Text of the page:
This week, Michael Freemantle investigates a strange white powder…
In the year 1800, British chemist Edward Howard reported how he had treated mercury with nitric acid and alcohol to make a white crystalline powder. The material exploded violently when hit by a hammer. In other words, it fulminated. The new ‘fulminating mercury,’ as he called it, possessed all the inflammable properties of gunpowder. He wrote:
‘I first attempted to make the mercurial powder fulminate by concussion; and for that purpose laid about a grain of it upon a cold anvil, and struck it with a hammer, likewise cold: it detonated slightly, not being, as I suppose, struck with a flat blow; for, upon using 3 or 4 grains, a very stunning disagreeable noise was produced, and the faces both of the hammer and the anvil were much indented.’
A grain is an old-fashioned unit for a very small amount of material. It is roughly equivalent to one fifteenth of a gram. Howard was a cautious chemist advising that ‘a half a grain or a grain, if quite dry, is as much as ought to be used on such an occasion.’
He proposed that his mercurial powder might be used as a percussion initiator for gunpowder but was unable to demonstrate its use for this purpose. In 1807, Scottish clergyman Alexander Forsyth patented a percussion cap filled with a powder containing mercury fulminate, as it became known, and other compounds. The powder ignited when struck by a hammer. Forsyth’s invention led to the demise of flintlock weapons. These employed a trigger to release a hammer that struck a flint. The hammer blow generated a spark that ignited the charge of gunpowder in the gun.
Unlike Howard, Henry Hennell, another British chemist, was not cautious when it came to using mercury fulminate. He was, in fact, quite reckless and paid the price with his life.
In 1842, he had been commissioned to make a bomb to be used by British troops in the first Anglo-Afghan war that was then being fought in Afghanistan. While working at the Apothecaries’ Hall in Blackfriars, London, he mixed six pounds of mercury fulminate with other materials in a china bowl. The mixture exploded blowing him to pieces. The inquest revealed how the upper part of his body was shattered and ‘the fragments cast to a distance.’ One person found an arm on the roof of the hall and another picked up a finger in a street more than a hundred yards away.
By the late 1860s, mercury fulminate was being widely used to detonate high explosives such as guncotton and nitroglycerine for both civilian and military purposes. The Swedish chemist and industrialist Alfred Nobel, introduced mercury fulminate for mining. He employed the fulminate by itself or in a mixture of with gunpowder in blasting caps to detonate dynamite, an explosive that contained nitroglycerine.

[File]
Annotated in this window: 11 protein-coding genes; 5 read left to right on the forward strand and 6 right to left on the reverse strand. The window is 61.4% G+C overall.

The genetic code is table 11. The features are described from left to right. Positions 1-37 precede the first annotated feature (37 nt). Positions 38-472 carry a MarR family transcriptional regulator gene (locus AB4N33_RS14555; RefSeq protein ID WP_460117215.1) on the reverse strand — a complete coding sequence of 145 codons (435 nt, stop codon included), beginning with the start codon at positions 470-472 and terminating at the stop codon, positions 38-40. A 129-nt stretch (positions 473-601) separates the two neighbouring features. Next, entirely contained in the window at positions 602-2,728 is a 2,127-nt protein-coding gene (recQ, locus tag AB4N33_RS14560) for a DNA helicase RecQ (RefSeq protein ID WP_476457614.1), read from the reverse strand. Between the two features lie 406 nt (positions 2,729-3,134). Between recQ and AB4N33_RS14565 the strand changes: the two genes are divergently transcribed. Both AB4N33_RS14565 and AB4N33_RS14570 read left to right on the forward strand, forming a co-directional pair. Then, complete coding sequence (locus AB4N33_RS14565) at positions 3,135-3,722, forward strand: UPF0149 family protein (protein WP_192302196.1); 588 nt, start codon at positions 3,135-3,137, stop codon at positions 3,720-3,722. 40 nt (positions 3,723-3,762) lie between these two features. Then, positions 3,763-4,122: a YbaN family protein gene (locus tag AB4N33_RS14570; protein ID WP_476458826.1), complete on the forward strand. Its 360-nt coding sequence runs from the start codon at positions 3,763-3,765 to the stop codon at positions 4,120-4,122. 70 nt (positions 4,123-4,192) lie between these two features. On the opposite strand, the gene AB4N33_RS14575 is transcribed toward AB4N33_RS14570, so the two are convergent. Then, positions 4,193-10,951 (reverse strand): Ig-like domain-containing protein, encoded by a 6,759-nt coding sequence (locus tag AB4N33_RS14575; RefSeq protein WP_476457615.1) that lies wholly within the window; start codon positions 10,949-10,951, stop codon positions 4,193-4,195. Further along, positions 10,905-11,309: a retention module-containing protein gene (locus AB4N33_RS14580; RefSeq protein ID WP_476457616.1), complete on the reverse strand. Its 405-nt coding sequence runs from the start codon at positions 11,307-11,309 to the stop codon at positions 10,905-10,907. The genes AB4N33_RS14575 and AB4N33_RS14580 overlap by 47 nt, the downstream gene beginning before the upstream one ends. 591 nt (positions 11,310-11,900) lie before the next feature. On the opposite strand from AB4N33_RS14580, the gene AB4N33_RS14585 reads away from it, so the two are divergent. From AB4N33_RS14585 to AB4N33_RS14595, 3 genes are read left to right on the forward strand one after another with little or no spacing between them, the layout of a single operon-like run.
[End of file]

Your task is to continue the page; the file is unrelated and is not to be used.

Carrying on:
The powders in 19th century and early 20th century percussion caps used to fire guns typically contained mercury fulminate, antimony trisulfide, and potassium chlorate. Pulling the trigger of the gun released a firing pin that struck the cap causing the mercury fulminate to explode. The heat and flame of the explosion ignited the antimony trisulfide, a combustible compound. Potassium chlorate, an oxidising agent and also an explosive, supplied the oxygen needed for the combustion.
The production of percussion powders was a perilous activity. In his book on the chemistry of powder and explosives published in 1943, American organic chemist and explosives expert Tenny Davis noted that the powders were ‘usually mixed by hand on a glass-top table by a workman wearing rubber gloves and working alone in a small building remote from others.’
Fans of the American crime drama TV series Breaking Bad will be well aware of the dangers of the explosive. In episode six of the first series, Walter White, a chemistry teacher turned criminal, throws some crystals of mercury fulminate onto the floor during a meeting with a rival drug dealer. The resulting explosion blows out the windows of the building.
Mercury fulminate is not only extremely sensitive to shock, it also detonates spontaneously when subjected to friction, hit by a spark, or heated. So if you, like Walter White, are thinking of preparing or handling even a small amount of the material, one word of advice: DON’T.
Science writer Michael Freemantle, cautioning against the chemistry of mercury fulminate. Next week, have you got this compound?
There are some simple inorganic compounds guaranteed to be found around the home and none more so than manganese dioxide, which is almost certainly lurking in your house, quietly performing its function until you throw it away or recycle it without ever being aware of its presence.
Find out just where it lurks, as well as its uses, in next week’s Chemistry in its Element. Until then, thank you for listening, I’m Meera Senthilingam.